Tag Archives: Travel



I am hearing frequent stories of married couples forced to be apart for work. Economic downturns have required many of us to take positions we’d never consider 5 years ago. We can relate to this, and although it is terribly difficult to get through, there is hope for the future. If you are in this position, reach out to people. Ask for what you need and be gracious about accepting it. If you know someone else, please share this with them as encouragement to know they are not alone.

Published in the Spring 2012 Issue of Eternal Encouragement (Formerly TEACH) as part of an ongoing marriage series I’d written. It is raw, for adults (thanks for skipping this post young reader friends)


Barb’s husband could not find a contract locally and was forced to work in another state for almost a year, coming home barely every 3rd weekend for 48 hours. Jeni’s husband has been working out of town, connecting with his family in person once a week. She has breast cancer, and a child with Down’s syndrome, and has had to mostly battle these things without him there physically. Tiffany’s husband has been looking for a new job for three years. In that time he has had to go where the work is, driving long hours to get home when he can.

My own husband came in quietly the other night. When I saw his face my stomach tightened into knots, dread filled my heart. We have faced upheaval many times for work and I recognized this as eminent. “Well,” he started, “work is sending me out of state for several months. Maybe we should start packing for you to come with me. We’d leave in three days’ time.” Read the rest of this entry


Best Resource for Missionary Realism


We are watching a set of DVDs called Travel the Road. The subtitle sums it up well: Two guys. One Mission. Zero guarantees.

These episodes have two young men who want to tell people about having a relationship with Jesus. They saved up money, got passports, and set out. They are very honest with what delights them, endangers them, and even scares them. Seeing graphic things that other cultures do as part of everyday life can be difficult to watch. But, it’s real. Front row. Their schedule is go where God seems to open doors until the money runs out. It takes every ounce of romanticism about this lifestyle and rips it up. In its place?  A magnificent display of dedication, adventure and how desperately people need hope.

Since we homeschool, these DVDs will be part of a Missionary Studies course including great biographies. There is one idea, but regardless of how you school, all children I believe will benefit from these. Popcorn and movie night once a week perhaps?  They are captivating for all age groups, and… might just be life changing.

The Royal Gorge-ous


Getting to visit Colorado’s “Natural Wonder” was an amazing experience. The Royal Gorge showcases the Arkansas river, and reminds me of a mini Grand Canyon. The weather was the perfect complement to the reddish-brown ridges, a brilliant blue backdrop.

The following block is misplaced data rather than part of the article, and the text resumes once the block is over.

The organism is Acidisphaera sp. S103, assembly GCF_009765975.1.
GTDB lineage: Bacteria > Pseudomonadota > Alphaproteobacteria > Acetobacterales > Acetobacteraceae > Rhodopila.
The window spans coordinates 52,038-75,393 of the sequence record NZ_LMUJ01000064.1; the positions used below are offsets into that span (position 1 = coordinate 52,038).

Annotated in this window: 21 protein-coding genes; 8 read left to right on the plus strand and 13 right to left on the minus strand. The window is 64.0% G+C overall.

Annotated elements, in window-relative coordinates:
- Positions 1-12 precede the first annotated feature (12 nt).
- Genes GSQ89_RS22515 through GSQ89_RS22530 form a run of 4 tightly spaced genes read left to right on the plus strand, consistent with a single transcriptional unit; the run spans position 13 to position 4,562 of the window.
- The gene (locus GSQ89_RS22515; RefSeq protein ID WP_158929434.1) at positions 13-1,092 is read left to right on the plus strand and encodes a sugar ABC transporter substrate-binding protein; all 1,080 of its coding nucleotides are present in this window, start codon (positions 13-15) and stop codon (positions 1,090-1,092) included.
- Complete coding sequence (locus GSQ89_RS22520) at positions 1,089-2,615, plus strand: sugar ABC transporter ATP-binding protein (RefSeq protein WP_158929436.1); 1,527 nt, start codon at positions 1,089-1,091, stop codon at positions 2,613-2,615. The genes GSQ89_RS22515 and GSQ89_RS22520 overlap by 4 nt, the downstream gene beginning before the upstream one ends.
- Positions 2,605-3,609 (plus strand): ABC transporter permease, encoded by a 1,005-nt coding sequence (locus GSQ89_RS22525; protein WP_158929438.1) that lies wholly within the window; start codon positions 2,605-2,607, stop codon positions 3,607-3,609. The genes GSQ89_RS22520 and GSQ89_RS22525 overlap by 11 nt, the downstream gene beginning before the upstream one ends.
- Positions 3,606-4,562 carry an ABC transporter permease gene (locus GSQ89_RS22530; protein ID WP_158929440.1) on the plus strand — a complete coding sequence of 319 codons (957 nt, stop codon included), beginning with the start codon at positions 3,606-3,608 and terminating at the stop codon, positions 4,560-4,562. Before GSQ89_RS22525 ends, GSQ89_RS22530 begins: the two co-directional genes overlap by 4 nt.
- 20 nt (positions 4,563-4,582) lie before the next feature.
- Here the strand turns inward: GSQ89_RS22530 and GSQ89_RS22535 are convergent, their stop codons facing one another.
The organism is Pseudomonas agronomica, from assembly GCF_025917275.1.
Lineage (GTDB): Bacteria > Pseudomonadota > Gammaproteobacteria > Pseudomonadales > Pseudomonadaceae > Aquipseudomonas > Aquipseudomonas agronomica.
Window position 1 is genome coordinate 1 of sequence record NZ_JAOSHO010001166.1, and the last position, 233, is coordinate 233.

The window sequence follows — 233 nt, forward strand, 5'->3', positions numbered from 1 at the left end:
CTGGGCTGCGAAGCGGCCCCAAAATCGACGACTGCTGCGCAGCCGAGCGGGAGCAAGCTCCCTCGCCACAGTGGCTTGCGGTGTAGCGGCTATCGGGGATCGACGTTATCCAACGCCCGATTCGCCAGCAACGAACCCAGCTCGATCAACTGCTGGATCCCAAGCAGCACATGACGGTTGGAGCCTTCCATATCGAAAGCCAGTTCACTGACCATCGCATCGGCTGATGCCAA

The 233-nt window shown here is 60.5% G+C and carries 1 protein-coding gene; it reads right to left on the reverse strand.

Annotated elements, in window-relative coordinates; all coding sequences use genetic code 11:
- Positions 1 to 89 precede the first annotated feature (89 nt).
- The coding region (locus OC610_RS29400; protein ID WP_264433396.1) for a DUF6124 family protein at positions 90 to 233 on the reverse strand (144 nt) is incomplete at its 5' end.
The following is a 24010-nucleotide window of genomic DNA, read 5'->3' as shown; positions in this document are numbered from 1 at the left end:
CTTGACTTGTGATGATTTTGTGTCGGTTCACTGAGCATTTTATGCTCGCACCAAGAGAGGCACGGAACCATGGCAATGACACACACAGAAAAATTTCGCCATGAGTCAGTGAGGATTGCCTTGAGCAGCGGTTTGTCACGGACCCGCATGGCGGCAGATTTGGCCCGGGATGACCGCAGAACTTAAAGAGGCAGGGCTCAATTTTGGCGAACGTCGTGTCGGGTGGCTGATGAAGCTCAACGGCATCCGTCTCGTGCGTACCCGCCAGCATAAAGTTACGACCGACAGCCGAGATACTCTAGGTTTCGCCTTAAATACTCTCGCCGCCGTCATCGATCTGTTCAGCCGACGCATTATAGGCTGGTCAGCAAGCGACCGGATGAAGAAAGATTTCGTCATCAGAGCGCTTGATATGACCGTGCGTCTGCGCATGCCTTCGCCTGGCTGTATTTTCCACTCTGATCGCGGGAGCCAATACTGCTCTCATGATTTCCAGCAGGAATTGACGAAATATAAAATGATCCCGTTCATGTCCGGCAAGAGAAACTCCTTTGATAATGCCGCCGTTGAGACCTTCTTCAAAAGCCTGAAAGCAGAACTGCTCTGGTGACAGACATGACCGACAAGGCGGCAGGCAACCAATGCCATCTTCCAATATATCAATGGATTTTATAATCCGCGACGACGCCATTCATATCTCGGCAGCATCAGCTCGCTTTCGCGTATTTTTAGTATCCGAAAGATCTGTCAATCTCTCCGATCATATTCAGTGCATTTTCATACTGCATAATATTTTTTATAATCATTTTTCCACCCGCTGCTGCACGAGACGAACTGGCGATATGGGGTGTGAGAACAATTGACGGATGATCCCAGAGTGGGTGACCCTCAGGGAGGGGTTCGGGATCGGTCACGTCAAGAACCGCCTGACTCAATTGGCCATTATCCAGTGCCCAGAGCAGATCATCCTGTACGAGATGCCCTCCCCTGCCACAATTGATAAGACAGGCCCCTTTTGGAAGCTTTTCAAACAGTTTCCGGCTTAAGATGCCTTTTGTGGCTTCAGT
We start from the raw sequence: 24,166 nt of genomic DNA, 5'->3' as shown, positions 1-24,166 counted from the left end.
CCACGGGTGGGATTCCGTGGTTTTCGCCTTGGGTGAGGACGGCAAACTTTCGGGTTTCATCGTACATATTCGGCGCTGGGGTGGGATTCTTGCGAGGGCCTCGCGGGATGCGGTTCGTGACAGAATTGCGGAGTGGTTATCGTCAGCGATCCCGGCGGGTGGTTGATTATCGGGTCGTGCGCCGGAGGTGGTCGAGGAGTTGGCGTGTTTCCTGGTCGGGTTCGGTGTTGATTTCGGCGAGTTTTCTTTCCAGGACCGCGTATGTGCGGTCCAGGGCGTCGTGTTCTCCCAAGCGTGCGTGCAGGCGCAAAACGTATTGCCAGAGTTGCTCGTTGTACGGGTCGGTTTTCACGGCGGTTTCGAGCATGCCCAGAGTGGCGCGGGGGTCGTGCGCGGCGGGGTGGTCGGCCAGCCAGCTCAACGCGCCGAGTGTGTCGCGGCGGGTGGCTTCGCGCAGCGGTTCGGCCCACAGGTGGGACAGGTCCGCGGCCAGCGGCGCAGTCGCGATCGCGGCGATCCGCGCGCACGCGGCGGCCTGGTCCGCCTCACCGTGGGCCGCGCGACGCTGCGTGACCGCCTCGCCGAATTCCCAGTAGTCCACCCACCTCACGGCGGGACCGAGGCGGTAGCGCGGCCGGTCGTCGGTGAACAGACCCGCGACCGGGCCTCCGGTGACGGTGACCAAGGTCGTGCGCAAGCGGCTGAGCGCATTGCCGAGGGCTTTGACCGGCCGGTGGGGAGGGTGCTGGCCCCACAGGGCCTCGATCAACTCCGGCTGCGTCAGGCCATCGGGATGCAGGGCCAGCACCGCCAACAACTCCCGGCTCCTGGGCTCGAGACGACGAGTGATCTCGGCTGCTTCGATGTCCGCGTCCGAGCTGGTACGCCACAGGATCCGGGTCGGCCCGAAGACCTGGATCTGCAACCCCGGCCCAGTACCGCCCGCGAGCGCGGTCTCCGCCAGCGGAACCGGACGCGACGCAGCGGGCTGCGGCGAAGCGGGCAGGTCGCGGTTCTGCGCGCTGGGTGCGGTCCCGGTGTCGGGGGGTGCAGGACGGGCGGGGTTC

This picture is from over 1,000 feet up. We couldn’t get a shot that even came close to capturing the actual depth. Now, I have a thing about heights and confined spaces. On my “not” to do list in life was to ride an aerial tram. However, since it was included in the park price ($$$) and I want to set an example of courage to my kids, it was our first stop. To say I was scared out of my mind was an understatement. The Royal Gorge Aerial Tram is the world’s longest single span tram. 2,200 feet of joyful riding dangling 1,178 feet about the beautiful Arkansas river. Peaceful rocking of the tram in the wind. Wait, that peaceful part was a joke! My family thought it was awesome, and on the upside… any other aerial tram I ride will be smaller than my first!

Once we reached the other side? Incredible! An excellent perk of coming off-season is having the place practically to yourself. No sounds but the wind and water far below. After the tram, we enjoyed the wildlife. It was surprising how close the deer let us get, unphased by us trying to “quietly” cross the icy snow patches to get a picture. There is also a wildlife park which housed American Bison. I love bison and was delighted at this surprise…there was even a white one!

The Royal Gorge bridge is 1,053 feet high and is the world’s highest suspension bridge. After the tram, the heights weren’t a big deal! You could feel the wind shifting it slightly as we gingerly stepped onto the wooden planks.

To be able to look around us in any direction and just see natural beauty was a treat to our senses.

Finally, the best part…the Incline Railyway…the world’s steepest incline railway. Notice a “world’s” theme here? No joke, this is 100% grade at a 45 degree angle. 1,550 feet down into the gorge. The temperature dropped drastically at the bottom, but the ride was worth it. If you ever get a chance to do this with your kids, jump at it. So cool.

People often think of Colorado as forested mountains, and that is a big portion of the rest of the state. Here in the lower Eastern part it is sparse and there lies a particular desolate beauty. The lack of becomes the focus of. Seeming simplicity, but every corner an intricate detail waiting to be noticed. The slogan here is “Goodbye Earth. Hello Sky.”  Appropriate, don’t you agree?